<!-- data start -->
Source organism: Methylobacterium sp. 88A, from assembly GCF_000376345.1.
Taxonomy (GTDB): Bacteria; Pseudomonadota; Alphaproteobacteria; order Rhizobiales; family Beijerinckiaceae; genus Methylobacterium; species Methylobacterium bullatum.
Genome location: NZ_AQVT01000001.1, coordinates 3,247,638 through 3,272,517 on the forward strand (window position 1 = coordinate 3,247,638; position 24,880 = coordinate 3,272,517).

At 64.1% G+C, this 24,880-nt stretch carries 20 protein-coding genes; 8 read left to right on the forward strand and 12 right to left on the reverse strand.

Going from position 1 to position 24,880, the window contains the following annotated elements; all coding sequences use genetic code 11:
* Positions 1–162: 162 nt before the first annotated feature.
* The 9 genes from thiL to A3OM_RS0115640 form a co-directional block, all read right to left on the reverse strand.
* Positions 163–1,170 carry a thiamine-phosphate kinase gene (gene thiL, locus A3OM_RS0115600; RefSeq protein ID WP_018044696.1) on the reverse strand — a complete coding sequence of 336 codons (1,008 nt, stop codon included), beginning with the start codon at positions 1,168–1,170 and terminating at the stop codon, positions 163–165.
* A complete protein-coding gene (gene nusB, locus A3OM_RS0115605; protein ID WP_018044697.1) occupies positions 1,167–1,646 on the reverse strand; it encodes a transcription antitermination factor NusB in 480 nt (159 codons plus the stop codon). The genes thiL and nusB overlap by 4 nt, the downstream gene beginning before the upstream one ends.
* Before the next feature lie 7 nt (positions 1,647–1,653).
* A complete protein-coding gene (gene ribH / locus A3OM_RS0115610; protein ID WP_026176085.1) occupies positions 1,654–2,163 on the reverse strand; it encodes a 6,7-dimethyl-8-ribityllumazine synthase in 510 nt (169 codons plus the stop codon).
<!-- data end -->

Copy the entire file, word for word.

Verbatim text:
Source organism: Methylobacterium sp. 88A, from assembly GCF_000376345.1.
Taxonomy (GTDB): Bacteria; Pseudomonadota; Alphaproteobacteria; order Rhizobiales; family Beijerinckiaceae; genus Methylobacterium; species Methylobacterium bullatum.
Genome location: NZ_AQVT01000001.1, coordinates 3,247,638 through 3,272,517 on the forward strand (window position 1 = coordinate 3,247,638; position 24,880 = coordinate 3,272,517).

At 64.1% G+C, this 24,880-nt stretch carries 20 protein-coding genes; 8 read left to right on the forward strand and 12 right to left on the reverse strand.

Going from position 1 to position 24,880, the window contains the following annotated elements; all coding sequences use genetic code 11:
* Positions 1–162: 162 nt before the first annotated feature.
* The 9 genes from thiL to A3OM_RS0115640 form a co-directional block, all read right to left on the reverse strand.
* Positions 163–1,170 carry a thiamine-phosphate kinase gene (gene thiL, locus A3OM_RS0115600; RefSeq protein ID WP_018044696.1) on the reverse strand — a complete coding sequence of 336 codons (1,008 nt, stop codon included), beginning with the start codon at positions 1,168–1,170 and terminating at the stop codon, positions 163–165.
* A complete protein-coding gene (gene nusB, locus A3OM_RS0115605; protein ID WP_018044697.1) occupies positions 1,167–1,646 on the reverse strand; it encodes a transcription antitermination factor NusB in 480 nt (159 codons plus the stop codon). The genes thiL and nusB overlap by 4 nt, the downstream gene beginning before the upstream one ends.
* Before the next feature lie 7 nt (positions 1,647–1,653).
* A complete protein-coding gene (gene ribH / locus A3OM_RS0115610; protein ID WP_026176085.1) occupies positions 1,654–2,163 on the reverse strand; it encodes a 6,7-dimethyl-8-ribityllumazine synthase in 510 nt (169 codons plus the stop codon).